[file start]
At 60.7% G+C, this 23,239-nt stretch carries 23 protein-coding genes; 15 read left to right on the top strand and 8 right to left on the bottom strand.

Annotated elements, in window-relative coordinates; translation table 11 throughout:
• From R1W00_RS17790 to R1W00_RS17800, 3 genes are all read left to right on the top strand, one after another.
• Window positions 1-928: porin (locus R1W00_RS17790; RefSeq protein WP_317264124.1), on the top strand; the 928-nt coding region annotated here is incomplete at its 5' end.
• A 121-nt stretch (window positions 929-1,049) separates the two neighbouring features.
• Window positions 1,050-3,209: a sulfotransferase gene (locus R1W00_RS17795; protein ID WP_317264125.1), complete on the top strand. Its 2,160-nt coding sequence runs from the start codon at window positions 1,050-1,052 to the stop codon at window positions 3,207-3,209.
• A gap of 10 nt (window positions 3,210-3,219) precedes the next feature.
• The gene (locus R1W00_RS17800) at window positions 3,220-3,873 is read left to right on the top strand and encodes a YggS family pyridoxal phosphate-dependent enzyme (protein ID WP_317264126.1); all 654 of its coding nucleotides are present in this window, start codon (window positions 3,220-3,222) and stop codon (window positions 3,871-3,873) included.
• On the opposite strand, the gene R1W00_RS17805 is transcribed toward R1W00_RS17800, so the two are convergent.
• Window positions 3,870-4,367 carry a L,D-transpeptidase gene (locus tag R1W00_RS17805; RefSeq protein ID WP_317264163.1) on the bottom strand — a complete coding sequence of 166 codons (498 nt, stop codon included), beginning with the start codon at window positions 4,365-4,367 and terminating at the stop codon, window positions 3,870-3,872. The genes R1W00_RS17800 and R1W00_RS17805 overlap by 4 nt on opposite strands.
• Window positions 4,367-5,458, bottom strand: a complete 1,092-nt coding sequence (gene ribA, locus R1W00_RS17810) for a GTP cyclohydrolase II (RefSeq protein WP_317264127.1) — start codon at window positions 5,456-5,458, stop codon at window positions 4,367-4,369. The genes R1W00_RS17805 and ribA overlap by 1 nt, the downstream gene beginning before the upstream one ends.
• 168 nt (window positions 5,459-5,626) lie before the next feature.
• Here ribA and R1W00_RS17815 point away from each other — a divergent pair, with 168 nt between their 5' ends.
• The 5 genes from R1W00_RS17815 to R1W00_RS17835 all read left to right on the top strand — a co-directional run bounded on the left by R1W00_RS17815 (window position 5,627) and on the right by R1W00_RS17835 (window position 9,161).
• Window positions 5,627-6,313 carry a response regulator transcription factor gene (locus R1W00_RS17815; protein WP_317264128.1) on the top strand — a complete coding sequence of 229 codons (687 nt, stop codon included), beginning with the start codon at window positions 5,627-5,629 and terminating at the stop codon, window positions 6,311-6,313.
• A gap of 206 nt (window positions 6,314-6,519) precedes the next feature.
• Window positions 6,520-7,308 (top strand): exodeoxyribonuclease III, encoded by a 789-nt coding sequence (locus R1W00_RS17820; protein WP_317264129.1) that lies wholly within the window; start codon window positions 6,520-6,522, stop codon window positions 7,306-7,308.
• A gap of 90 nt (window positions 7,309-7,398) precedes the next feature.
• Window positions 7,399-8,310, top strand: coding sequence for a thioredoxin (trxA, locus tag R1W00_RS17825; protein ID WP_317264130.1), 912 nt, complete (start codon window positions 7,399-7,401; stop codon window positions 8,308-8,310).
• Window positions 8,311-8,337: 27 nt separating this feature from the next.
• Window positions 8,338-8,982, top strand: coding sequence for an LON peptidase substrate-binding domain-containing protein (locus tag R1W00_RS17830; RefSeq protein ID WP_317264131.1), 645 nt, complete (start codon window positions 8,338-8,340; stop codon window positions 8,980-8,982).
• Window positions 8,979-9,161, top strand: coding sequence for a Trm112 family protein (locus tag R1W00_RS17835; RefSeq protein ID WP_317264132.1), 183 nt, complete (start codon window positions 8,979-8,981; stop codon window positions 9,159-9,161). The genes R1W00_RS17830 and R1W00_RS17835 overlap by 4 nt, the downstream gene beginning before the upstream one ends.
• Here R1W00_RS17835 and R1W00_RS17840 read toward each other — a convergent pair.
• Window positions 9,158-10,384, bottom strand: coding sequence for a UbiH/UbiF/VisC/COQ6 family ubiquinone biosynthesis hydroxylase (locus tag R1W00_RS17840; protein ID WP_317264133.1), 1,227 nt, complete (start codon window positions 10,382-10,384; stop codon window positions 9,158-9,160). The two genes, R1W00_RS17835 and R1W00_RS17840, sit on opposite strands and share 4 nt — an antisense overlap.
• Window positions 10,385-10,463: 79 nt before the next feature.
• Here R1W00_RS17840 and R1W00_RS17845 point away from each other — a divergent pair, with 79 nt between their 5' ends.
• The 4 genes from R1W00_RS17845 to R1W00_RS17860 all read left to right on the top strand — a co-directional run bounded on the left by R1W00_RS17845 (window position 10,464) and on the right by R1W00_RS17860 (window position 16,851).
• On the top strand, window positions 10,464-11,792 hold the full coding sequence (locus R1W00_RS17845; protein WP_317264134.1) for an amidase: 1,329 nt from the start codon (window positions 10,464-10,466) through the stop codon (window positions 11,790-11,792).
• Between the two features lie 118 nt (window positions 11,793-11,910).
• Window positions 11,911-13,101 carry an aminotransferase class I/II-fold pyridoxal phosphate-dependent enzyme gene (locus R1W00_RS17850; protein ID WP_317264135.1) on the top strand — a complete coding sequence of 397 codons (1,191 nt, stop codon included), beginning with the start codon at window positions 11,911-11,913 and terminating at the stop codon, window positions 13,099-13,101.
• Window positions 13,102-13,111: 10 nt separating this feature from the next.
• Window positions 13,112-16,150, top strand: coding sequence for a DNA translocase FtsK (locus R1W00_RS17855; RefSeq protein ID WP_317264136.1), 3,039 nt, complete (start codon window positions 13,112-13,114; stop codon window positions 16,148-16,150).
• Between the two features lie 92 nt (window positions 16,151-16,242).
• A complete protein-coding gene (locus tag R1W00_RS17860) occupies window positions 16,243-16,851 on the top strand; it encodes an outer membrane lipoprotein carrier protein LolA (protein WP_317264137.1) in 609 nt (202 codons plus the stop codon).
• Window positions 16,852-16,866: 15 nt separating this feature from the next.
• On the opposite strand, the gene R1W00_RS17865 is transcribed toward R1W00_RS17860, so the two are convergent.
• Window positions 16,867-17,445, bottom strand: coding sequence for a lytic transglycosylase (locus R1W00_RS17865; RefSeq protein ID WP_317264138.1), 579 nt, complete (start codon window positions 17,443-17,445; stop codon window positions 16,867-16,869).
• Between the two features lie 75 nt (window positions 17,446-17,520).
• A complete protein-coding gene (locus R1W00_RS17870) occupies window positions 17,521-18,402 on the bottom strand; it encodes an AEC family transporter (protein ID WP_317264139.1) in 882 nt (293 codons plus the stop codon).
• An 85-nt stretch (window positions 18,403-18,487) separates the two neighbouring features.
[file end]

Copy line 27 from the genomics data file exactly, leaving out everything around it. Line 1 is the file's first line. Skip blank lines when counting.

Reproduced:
• The 4 genes from R1W00_RS17845 to R1W00_RS17860 all read left to right on the top strand — a co-directional run bounded on the left by R1W00_RS17845 (window position 10,464) and on the right by R1W00_RS17860 (window position 16,851).